FAQ: Why Obama may give up his BlackBerry
- — 08 December, 2008 09:14
So, what's the big worry about using a BlackBerry?
The biggest concern seems to be how to handle e-mail and outbound communications from a BlackBerry, or any other device, including the desktop computer.
"Whether he uses a BlackBerry is a political question, really," said Jack Gold, an analyst at J. Gold Associates. "I think the more significant issue is whether they want him to have e-mail at all. They already have secure e-mail systems in the White House" used by aides but not the president.
So what's the security worry with e-mail then?
"The real issue with communicating over e-mail is that it's too risky for a president, since nobody can prove he did or didn't send an e-mail," said John Pescatore, a Gartner analyst. "If a woman came forward and said she had a liaison with President Obama, it might be best if he could say, 'I don't send e-mail' except for official communications."
Pescatore added that the standard policy for a reputable business today is never to send or ask a customer to send anything considered sensitive over e-mail. "E-mail is not trustable," he said. "We thought it was, but then along came the phishers."
Using a BlackBerry, would Obama be required to keep records of communications from the device?
Probably. Most of the experts agreed that the Presidential Records Act would pertain to BlackBerry communications, certainly those in text over e-mail. "If a president tried to circumvent that requirement, I am sure he would face tremendous scrutiny and public outcry," Owen said.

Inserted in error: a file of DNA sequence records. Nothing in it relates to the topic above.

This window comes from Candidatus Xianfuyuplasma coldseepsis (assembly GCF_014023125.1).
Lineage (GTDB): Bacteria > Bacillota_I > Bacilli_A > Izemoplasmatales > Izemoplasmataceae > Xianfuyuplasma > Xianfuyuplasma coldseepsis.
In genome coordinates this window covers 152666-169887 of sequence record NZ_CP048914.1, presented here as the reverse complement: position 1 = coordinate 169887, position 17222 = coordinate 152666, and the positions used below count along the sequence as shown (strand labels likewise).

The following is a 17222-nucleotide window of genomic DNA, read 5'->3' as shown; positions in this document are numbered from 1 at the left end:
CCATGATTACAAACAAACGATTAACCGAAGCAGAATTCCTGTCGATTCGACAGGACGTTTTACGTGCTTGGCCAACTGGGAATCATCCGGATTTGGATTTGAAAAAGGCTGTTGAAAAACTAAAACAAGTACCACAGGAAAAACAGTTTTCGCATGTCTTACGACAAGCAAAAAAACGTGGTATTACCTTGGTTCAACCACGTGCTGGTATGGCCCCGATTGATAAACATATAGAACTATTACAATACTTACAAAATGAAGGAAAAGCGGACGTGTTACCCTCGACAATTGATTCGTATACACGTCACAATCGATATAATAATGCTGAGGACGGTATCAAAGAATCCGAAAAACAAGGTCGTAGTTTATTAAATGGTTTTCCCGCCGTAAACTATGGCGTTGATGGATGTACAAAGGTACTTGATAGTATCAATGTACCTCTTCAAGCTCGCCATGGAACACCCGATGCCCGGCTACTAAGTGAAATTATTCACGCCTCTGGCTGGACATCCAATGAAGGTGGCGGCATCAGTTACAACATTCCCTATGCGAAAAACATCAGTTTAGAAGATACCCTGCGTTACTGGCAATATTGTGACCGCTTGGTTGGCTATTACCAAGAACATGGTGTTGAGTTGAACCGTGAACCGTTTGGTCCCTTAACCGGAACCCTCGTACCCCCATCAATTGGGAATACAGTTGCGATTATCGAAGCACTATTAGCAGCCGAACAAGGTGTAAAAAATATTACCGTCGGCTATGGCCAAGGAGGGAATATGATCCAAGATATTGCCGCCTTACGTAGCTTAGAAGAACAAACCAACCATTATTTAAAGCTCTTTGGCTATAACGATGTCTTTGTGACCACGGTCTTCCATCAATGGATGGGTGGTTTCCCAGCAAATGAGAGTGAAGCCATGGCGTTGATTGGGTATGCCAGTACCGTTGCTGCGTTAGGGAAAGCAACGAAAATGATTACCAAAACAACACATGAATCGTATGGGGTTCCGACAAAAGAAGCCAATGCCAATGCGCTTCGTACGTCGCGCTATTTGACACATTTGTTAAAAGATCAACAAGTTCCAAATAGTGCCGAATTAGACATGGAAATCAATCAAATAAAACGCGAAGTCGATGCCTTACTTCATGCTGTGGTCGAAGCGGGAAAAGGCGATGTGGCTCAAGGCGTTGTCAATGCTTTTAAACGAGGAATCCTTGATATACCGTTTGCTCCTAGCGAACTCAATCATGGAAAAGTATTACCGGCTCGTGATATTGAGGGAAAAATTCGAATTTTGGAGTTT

And what is this Presidential Records Act?
The act, first passed in 1978, states that the public owns presidential records, which are subject to review through the Freedom of Information Act beginning five years after the end of an administration, with other restrictions. In effect, it means that all presidential correspondence needs to be carefully managed because it could eventually be included in the historical record.
Security expert Bruce Schneier, who recently wrote an article on the topic for the Wall Street Journal believes the biggest worry over Obama's use of a BlackBerry is not from hackers but how the president would defend using it against subpoenas for information or against a law like the Presidential Records Act.